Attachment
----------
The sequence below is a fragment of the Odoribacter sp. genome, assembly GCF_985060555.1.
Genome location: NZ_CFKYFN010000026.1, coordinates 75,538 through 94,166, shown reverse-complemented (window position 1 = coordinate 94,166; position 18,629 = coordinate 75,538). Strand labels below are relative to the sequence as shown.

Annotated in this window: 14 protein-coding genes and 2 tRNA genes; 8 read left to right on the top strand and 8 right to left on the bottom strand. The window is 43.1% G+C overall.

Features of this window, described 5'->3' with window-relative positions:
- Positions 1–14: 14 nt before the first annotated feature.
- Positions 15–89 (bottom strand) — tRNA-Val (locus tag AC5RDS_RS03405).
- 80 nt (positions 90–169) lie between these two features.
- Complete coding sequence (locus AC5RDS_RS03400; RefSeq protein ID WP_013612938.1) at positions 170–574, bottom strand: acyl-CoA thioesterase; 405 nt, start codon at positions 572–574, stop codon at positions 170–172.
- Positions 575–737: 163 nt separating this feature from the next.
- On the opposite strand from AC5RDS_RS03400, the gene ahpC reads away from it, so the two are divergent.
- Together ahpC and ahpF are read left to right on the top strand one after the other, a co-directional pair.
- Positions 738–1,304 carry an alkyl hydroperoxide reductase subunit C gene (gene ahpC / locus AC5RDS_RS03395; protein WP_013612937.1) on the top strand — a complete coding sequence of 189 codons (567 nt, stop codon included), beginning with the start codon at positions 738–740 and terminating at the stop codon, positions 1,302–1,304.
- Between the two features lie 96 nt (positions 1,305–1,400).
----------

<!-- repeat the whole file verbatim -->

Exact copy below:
The sequence below is a fragment of the Odoribacter sp. genome, assembly GCF_985060555.1.
Genome location: NZ_CFKYFN010000026.1, coordinates 75,538 through 94,166, shown reverse-complemented (window position 1 = coordinate 94,166; position 18,629 = coordinate 75,538). Strand labels below are relative to the sequence as shown.

Annotated in this window: 14 protein-coding genes and 2 tRNA genes; 8 read left to right on the top strand and 8 right to left on the bottom strand. The window is 43.1% G+C overall.

Features of this window, described 5'->3' with window-relative positions:
- Positions 1–14: 14 nt before the first annotated feature.
- Positions 15–89 (bottom strand) — tRNA-Val (locus tag AC5RDS_RS03405).
- 80 nt (positions 90–169) lie between these two features.
- Complete coding sequence (locus AC5RDS_RS03400; RefSeq protein ID WP_013612938.1) at positions 170–574, bottom strand: acyl-CoA thioesterase; 405 nt, start codon at positions 572–574, stop codon at positions 170–172.
- Positions 575–737: 163 nt separating this feature from the next.
- On the opposite strand from AC5RDS_RS03400, the gene ahpC reads away from it, so the two are divergent.
- Together ahpC and ahpF are read left to right on the top strand one after the other, a co-directional pair.
- Positions 738–1,304 carry an alkyl hydroperoxide reductase subunit C gene (gene ahpC / locus AC5RDS_RS03395; protein WP_013612937.1) on the top strand — a complete coding sequence of 189 codons (567 nt, stop codon included), beginning with the start codon at positions 738–740 and terminating at the stop codon, positions 1,302–1,304.
- Between the two features lie 96 nt (positions 1,305–1,400).